When I was a little girl, I wished for a lot of things.
For the clock to move faster in grade school, Mike McKee to profess his love for me, and most importantly, a dad who was around a bit more.
I know that a lot of us didn’t have the family of our dreams—that the so called “normal” family is convoluted and contrived—but once upon a time there was a little girl who only knew this longing in her heart.
My dad was, and still is, a carnival man. He was on the road most of my childhood and would weave in and out of our lives between fairs. He would return bringing treats and toys, and usually a godawful outfit that was either too big or too small for me.
Our home was far from perfect. My parents did their best, but given what they were armed with coming into the union, their best was a bit wrecked. My dad was in his early 20s with a young company, two daughters, and a marriage.
He was still a boy, trying the best he could to be the man he was expected to be.
Having short spurts of time with us, he often took the role of being the “fun one” whooshing in and out of our lives with charisma, humor, and coke floats. His signature game was named “Poison River,” where my sister and I would huddle on my parents queen bed and he would slither around the floor like an alligator, trying to catch us by surprise to drag us off the bed into the dreaded waters.
He would also prank us by turning out the main power in our old Victorian house. This was usually after watching a scary movie, and it would end up in outright hysteria. He thought it was hilarious. He was the jokester, the life of the party—until he wasn’t.
By the time adolescence came around, I started to see things differently. I no longer vied for his attention; I was pissed off and hormonal. Long gone were the days of reading Lawrence Sanders books to mimic him. Quite the opposite actually—my judgement, mixed up with my parent’s divorce and him being absent so much, was a trainwreck.
He tried to reel me back in, but I was too far gone.
In the 25 years since, I’ve learned a lot. About me. About him. And about how life isn’t what Disney promised us. And that that’s okay, because it was never supposed to be.
Here are the three things I’ve learned about the reality of fatherhood:
1. I take responsibility for my own story.
I have spent years working through my own story—with lots of therapy, self-help books, nature, and yoga. I had to spend time feeling the emotions I spent all those years suppressing. To truly feel my disappointment, my anger, and my hurt brought me a deeper understanding of myself and allowed me the freedom to start to heal.
Releasing my pain lent to releasing my projections and expectations. I began to ask myself different questions: What is my truth about my dad? If I turned up the volume on the good things about him, what do I hear? How has he contributed to my life and the woman that I am today?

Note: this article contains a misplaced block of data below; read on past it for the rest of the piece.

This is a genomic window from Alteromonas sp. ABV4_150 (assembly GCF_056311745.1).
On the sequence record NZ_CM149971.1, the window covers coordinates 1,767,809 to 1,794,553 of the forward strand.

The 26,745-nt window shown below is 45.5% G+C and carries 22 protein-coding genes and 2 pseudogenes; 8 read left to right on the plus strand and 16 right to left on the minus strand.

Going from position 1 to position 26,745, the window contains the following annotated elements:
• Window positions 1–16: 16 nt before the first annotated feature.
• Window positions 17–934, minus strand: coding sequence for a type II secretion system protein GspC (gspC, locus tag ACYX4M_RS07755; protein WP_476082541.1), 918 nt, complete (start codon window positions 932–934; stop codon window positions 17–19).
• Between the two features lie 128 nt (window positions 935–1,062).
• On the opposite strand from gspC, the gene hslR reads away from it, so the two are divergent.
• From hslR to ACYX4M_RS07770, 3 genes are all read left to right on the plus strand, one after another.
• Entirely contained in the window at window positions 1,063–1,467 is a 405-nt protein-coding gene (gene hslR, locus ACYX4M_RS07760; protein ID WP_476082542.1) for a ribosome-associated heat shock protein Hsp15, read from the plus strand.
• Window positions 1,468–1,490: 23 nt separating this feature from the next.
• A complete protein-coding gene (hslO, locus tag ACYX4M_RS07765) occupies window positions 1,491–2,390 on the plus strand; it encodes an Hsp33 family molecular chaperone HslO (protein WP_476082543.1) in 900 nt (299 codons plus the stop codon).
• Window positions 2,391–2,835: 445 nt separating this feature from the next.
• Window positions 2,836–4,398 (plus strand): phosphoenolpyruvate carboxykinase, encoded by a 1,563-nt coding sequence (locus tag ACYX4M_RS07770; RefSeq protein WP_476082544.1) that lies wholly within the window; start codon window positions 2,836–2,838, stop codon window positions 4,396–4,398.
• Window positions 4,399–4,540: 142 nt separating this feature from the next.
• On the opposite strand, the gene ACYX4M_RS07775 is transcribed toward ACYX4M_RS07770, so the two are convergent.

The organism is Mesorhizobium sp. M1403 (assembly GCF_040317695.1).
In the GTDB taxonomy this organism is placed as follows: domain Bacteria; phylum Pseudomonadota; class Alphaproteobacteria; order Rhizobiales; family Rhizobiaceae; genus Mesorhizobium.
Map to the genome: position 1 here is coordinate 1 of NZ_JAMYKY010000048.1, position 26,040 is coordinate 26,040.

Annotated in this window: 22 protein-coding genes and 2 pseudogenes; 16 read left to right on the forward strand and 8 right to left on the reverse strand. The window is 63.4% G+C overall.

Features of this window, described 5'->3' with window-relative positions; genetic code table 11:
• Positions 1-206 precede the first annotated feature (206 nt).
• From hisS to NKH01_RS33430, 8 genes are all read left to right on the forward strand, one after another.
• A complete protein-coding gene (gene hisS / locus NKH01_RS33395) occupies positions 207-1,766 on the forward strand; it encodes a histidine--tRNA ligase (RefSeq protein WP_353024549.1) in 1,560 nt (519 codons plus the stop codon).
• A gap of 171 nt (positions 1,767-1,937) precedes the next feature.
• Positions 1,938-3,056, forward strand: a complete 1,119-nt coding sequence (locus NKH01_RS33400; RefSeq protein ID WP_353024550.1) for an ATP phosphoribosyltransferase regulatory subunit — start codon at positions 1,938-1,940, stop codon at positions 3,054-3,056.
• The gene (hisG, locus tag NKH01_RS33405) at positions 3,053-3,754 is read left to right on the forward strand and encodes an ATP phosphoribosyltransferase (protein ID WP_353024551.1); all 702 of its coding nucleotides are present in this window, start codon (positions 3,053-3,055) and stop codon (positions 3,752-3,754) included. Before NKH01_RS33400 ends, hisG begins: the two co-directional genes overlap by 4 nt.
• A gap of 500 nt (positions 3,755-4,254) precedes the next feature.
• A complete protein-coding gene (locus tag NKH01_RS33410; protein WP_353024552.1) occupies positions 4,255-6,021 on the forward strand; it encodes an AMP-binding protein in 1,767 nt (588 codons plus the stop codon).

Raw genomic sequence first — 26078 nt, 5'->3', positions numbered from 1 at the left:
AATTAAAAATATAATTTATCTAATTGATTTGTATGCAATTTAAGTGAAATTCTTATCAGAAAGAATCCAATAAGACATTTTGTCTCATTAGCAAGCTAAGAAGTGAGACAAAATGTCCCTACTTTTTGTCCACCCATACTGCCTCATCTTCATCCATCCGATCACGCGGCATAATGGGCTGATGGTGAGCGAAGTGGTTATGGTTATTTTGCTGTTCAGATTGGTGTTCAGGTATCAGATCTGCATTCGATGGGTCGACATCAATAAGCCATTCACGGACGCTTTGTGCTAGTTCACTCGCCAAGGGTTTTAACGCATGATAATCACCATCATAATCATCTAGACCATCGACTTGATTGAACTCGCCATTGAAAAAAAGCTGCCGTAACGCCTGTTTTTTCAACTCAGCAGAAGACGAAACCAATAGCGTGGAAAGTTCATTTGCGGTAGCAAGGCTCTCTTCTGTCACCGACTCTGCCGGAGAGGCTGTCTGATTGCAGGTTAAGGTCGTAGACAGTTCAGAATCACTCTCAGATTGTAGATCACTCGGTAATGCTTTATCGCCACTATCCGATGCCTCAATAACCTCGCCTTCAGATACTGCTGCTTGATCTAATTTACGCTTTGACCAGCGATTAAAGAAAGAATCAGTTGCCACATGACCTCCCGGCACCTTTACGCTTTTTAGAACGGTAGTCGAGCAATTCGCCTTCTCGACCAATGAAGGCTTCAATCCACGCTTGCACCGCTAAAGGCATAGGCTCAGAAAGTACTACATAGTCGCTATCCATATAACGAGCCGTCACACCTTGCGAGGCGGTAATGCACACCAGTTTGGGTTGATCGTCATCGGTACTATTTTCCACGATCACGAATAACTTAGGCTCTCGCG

My witness to his life is so different as a result. Through this work on myself, and as a I grew into a woman, I have returned to that little girl’s vantage point and feel a lot admiration for the man I know as Dad.
2. My dad has his own story.
We all have our own story. He has climbed his own mountains. It’s his journey and maybe, just maybe, I got it wrong. Or maybe I got it right but I didn’t fill in all the pieces. Here’s what I do know: He is a man that, at one time, gave up his dream of being a newscaster and joined a carnival to fulfill the expectations and duties of being a husband and father.
He is a man who maintained his optimism and humor in life, a man who worked very hard to never burn a bridge or break his word.
He hasn’t lived a life of glamour, or had the love of his life, or even the affection of his own children at times, but he stayed in the game.
A few years ago, on a trip to Mexico, he put himself on the line on the karaoke stage. Person after person got on that stage and sung their monotone hearts out. Waiting, my palms were sweaty. My sister and I kept stealing nervous looks at one another. Finally, they called his number and he sauntered out onto the stage with my daughter in tow as his back up dancer.
He sang “Land of 1000 Dances” and nailed it—blew it out of the water! And I knew, after seeing his stage presence, that he would have been a damn fine news anchor.
3. Return to love.
There is so much I love about my father now.
It’s every moment he has shown up for us, providing everything he could offer.
It’s the fact that he adopted my half-sister because her dad was a jerk.
It’s how, when every other person in my life judged me for having a baby out of wedlock, he cried out in elation that he was going to be a grandfather.
It’s how he drove 18 hours straight to meet my little girl on the day she was born.
It’s how he made me foot my own college bill, telling me instead, “If there is ever a situation in your life that you will miss an opportunity to move forward, I will help you then.” Fifteen years later, he honoured that when I had the chance to buy the house of my dreams.
His heart is gold, his love is strong, and he is always doing the best he can.
I think that’s true for most dads.
Author: Kristen Dobson
Image: Author’s Own
Editor: Danielle Beutell